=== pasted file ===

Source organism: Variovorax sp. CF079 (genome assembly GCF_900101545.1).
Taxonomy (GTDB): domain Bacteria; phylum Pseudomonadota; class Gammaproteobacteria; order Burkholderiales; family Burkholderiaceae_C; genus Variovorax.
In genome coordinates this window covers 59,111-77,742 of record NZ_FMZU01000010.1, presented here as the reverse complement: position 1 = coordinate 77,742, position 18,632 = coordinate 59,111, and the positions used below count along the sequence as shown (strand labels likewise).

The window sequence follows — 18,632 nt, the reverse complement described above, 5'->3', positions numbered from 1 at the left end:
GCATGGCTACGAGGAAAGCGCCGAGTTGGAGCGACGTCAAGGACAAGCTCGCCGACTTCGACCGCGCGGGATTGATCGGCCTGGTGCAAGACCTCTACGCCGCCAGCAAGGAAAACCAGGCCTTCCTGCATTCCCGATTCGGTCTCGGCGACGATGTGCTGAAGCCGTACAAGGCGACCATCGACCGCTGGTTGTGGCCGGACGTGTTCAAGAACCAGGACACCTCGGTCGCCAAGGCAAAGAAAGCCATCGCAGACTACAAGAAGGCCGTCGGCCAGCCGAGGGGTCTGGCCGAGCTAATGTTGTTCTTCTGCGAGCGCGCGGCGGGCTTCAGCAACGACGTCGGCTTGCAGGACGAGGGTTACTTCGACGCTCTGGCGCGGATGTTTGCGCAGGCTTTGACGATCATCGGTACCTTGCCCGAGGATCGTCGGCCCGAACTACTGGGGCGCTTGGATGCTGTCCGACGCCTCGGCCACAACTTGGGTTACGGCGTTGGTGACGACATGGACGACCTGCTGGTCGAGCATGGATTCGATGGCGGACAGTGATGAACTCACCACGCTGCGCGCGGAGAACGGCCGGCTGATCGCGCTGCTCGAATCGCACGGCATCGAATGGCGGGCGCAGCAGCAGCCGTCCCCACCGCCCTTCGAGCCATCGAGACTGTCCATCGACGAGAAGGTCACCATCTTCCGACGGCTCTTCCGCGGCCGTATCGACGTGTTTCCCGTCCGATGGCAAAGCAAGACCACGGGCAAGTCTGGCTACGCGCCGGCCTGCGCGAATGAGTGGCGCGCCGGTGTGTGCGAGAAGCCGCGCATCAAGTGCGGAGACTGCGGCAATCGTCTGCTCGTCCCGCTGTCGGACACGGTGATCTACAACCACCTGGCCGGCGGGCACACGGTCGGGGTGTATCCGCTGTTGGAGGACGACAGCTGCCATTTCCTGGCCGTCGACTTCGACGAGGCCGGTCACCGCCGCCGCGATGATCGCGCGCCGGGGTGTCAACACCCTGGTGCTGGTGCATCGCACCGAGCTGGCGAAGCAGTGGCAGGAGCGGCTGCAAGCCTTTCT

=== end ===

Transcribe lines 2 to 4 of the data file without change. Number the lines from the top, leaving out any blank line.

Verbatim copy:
Taxonomy (GTDB): domain Bacteria; phylum Pseudomonadota; class Gammaproteobacteria; order Burkholderiales; family Burkholderiaceae_C; genus Variovorax.
In genome coordinates this window covers 59,111-77,742 of record NZ_FMZU01000010.1, presented here as the reverse complement: position 1 = coordinate 77,742, position 18,632 = coordinate 59,111, and the positions used below count along the sequence as shown (strand labels likewise).

The window sequence follows — 18,632 nt, the reverse complement described above, 5'->3', positions numbered from 1 at the left end: